Growth Trends for Related Jobs
The way the world does business has changed and many duties, which would have been done by professional staff are now done by clerical workers. They keep businesses and organizations running smoothly by organizing communication, doing research and supervising secretaries and administrative assistants.
Clerical supervisors train and supervise clerical employees, resolve employee disputes, evaluate workers and help with clerical tasks.
Clerical supervisors work in hospitals, clinics, businesses and government offices. They work regular business hours and are often sitting for long periods of time. Carpal tunnel syndrome and eye strains are common in this profession.
Many clerical supervisors began as administrative assistants or secretaries and are often promoted within the organization or business. Continuing education and job experience are essential for promotion. Extra training in computers, word processing and human resources will make a candidate stand out, as well as extensive knowledge of the company.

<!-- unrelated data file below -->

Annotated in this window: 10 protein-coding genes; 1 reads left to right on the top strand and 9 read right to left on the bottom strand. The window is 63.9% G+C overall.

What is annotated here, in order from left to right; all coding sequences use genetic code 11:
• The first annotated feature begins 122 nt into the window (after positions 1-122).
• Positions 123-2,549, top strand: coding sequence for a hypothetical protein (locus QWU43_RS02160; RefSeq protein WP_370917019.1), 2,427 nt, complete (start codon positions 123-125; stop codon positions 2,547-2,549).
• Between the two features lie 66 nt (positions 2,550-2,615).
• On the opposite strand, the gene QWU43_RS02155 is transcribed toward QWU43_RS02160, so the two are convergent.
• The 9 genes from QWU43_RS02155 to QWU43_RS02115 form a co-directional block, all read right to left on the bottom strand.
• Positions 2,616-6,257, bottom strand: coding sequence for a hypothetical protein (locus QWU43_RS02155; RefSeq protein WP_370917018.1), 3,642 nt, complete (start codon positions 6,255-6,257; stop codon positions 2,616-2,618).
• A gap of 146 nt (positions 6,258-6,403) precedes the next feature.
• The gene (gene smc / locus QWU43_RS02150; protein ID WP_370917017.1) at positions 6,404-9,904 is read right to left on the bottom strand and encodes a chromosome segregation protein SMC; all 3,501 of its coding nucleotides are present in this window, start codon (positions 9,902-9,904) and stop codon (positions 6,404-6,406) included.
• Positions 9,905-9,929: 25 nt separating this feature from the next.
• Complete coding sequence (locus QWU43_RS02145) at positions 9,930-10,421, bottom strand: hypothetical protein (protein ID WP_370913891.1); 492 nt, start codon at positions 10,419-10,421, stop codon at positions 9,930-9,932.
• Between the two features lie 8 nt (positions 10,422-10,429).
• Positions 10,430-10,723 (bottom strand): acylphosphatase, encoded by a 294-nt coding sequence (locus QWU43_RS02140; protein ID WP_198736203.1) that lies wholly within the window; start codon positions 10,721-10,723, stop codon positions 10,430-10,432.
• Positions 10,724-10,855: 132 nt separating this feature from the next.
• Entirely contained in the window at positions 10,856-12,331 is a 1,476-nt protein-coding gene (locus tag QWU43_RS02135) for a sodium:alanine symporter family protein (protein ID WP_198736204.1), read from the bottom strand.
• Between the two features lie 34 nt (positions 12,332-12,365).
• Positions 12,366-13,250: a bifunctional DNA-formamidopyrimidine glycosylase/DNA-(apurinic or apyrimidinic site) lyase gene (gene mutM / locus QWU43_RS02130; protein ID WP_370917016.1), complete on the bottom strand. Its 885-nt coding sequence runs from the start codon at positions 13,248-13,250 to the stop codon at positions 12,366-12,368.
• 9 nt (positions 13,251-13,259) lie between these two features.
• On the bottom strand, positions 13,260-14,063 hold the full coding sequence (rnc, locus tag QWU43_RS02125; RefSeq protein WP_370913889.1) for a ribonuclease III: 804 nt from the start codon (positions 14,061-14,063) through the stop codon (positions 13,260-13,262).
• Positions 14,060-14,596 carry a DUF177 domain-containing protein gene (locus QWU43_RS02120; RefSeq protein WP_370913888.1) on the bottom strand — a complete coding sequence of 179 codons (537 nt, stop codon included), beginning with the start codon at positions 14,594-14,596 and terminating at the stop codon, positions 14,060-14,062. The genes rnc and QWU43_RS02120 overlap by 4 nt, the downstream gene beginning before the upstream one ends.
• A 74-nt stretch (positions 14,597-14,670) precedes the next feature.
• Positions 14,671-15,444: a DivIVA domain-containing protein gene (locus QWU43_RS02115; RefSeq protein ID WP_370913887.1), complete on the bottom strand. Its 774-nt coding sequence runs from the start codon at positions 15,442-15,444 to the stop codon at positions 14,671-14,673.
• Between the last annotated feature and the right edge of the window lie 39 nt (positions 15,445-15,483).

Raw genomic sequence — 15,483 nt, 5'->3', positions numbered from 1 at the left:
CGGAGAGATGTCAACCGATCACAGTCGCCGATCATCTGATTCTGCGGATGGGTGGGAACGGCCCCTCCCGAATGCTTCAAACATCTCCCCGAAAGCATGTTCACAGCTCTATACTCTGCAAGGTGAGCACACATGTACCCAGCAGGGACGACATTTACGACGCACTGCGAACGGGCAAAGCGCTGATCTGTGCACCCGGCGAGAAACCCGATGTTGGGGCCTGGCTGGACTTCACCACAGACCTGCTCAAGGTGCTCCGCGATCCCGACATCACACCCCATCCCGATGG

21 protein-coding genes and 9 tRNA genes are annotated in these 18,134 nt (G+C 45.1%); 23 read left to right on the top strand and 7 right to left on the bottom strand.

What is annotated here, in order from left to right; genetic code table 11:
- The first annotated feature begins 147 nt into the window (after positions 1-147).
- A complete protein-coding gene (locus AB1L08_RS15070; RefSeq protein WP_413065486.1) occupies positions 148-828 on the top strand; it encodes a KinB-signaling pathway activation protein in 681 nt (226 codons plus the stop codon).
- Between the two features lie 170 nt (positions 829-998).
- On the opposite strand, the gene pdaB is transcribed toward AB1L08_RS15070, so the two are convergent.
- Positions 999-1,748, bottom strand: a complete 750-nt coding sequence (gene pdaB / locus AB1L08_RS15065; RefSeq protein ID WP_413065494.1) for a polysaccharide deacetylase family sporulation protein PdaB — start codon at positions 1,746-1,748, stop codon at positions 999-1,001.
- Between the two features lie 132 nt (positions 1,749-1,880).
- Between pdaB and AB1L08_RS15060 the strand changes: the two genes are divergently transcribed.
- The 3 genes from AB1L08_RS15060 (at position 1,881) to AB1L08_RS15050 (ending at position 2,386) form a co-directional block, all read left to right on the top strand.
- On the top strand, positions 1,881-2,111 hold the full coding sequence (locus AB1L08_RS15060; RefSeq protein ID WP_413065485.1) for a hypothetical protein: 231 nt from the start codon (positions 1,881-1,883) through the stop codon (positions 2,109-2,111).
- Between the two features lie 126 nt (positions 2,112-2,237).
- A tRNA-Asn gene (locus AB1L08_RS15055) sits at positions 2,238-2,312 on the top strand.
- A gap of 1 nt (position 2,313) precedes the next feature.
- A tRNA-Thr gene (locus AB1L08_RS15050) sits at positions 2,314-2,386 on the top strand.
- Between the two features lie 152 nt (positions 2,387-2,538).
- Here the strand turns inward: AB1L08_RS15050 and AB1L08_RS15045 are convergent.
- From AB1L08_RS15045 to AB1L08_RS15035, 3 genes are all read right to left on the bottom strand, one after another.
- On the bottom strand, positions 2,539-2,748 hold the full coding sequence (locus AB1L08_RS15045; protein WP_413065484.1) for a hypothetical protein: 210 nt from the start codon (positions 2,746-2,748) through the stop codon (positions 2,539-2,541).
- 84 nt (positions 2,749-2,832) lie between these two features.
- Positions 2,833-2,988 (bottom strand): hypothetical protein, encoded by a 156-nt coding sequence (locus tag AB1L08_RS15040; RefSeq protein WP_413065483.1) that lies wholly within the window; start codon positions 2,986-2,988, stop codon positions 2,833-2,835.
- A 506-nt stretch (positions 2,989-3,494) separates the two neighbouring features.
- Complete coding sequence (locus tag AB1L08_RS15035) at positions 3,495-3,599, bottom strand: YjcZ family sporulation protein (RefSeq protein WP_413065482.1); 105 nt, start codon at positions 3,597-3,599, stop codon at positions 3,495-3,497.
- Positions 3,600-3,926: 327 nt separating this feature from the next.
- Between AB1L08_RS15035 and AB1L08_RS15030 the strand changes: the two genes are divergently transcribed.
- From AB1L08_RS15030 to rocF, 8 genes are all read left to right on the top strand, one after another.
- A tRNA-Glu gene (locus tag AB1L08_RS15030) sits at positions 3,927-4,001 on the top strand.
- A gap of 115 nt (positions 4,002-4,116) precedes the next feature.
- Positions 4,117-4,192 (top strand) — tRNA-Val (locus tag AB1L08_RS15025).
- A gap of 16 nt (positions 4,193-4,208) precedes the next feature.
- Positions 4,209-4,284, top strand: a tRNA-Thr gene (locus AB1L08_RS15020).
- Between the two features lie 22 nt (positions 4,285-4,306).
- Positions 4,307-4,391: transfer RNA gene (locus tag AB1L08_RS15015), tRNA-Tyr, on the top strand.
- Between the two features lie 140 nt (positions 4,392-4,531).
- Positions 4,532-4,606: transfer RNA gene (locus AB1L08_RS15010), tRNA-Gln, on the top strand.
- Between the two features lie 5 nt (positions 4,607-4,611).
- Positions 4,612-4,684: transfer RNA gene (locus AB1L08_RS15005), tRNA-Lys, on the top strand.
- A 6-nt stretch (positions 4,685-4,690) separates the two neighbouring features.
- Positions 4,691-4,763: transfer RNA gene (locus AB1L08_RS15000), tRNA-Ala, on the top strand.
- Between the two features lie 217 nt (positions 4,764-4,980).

According to cbsalary.com, the average salary for a clerical supervisor is $48,643 a year, but can vary widely depending on the location and employer.
Since clerical workers and supervisors are so vital to their organizations, there are very few temporary or part-time jobs.
Theresa Bruno began her writing career as a librarian in 2008. She published an article in "Indiana Libraries" and has written many book reviews for "American Reference Book Annual" and "Reference and User Services Quarterly." Before becoming a writer, Bruno received a bachelor's degree in history/religious studies from Butler University and taught American history at Ivy Tech Community College.